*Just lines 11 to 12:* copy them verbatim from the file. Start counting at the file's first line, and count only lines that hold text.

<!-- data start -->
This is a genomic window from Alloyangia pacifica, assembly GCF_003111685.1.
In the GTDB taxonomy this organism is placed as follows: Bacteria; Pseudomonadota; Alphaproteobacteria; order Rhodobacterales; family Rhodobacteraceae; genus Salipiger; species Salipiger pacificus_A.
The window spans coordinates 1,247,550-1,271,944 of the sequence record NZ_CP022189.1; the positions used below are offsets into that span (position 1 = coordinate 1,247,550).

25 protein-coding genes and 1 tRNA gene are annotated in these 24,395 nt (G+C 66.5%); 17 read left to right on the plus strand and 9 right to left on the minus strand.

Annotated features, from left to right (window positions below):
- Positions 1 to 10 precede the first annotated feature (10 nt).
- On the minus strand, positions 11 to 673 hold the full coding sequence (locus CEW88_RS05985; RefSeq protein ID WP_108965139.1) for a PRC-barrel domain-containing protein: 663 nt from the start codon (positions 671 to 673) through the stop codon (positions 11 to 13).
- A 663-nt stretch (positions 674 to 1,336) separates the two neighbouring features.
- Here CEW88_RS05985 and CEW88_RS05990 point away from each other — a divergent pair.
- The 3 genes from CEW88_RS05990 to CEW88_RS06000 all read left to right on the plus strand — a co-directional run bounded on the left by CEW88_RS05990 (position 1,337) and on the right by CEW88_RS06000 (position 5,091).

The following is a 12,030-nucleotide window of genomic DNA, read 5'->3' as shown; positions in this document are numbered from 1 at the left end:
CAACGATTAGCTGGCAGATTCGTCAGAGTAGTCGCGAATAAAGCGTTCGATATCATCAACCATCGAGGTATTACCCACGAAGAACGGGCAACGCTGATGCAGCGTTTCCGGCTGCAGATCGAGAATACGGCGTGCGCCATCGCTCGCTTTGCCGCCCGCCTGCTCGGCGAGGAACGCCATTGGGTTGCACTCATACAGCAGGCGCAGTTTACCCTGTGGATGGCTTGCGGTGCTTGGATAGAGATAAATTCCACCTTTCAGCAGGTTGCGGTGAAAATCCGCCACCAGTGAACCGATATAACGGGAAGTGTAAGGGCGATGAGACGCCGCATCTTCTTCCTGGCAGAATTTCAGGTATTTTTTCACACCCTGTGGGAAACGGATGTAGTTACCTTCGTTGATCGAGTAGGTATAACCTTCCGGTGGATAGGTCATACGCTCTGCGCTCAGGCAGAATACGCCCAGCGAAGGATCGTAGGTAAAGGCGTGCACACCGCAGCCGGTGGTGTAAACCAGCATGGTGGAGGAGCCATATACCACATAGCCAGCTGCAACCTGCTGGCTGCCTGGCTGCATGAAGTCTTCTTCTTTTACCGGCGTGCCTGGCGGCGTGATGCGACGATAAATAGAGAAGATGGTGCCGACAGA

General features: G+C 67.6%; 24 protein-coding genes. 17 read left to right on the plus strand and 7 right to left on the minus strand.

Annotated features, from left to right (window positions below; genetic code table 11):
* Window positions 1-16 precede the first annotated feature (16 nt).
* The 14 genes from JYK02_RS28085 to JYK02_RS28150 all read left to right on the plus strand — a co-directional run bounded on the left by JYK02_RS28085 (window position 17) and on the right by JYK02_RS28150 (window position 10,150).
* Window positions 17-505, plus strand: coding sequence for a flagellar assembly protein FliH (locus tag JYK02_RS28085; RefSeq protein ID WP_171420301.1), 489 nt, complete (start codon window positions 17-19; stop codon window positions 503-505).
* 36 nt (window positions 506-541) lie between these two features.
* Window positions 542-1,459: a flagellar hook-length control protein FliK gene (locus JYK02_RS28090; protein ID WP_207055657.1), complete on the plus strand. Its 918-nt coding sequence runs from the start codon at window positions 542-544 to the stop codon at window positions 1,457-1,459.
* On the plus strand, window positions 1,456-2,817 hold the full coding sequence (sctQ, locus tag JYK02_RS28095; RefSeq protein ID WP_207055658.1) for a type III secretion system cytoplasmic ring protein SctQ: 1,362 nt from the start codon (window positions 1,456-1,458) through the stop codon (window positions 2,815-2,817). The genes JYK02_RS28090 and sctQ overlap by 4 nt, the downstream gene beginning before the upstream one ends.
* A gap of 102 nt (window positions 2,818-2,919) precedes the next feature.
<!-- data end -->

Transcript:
The following is a 12,030-nucleotide window of genomic DNA, read 5'->3' as shown; positions in this document are numbered from 1 at the left end:
CAACGATTAGCTGGCAGATTCGTCAGAGTAGTCGCGAATAAAGCGTTCGATATCATCAACCATCGAGGTATTACCCACGAAGAACGGGCAACGCTGATGCAGCGTTTCCGGCTGCAGATCGAGAATACGGCGTGCGCCATCGCTCGCTTTGCCGCCCGCCTGCTCGGCGAGGAACGCCATTGGGTTGCACTCATACAGCAGGCGCAGTTTACCCTGTGGATGGCTTGCGGTGCTTGGATAGAGATAAATTCCACCTTTCAGCAGGTTGCGGTGAAAATCCGCCACCAGTGAACCGATATAACGGGAAGTGTAAGGGCGATGAGACGCCGCATCTTCTTCCTGGCAGAATTTCAGGTATTTTTTCACACCCTGTGGGAAACGGATGTAGTTACCTTCGTTGATCGAGTAGGTATAACCTTCCGGTGGATAGGTCATACGCTCTGCGCTCAGGCAGAATACGCCCAGCGAAGGATCGTAGGTAAAGGCGTGCACACCGCAGCCGGTGGTGTAAACCAGCATGGTGGAGGAGCCATATACCACATAGCCAGCTGCAACCTGCTGGCTGCCTGGCTGCATGAAGTCTTCTTCTTTTACCGGCGTGCCTGGCGGCGTGATGCGACGATAAATAGAGAAGATGGTGCCGACAGA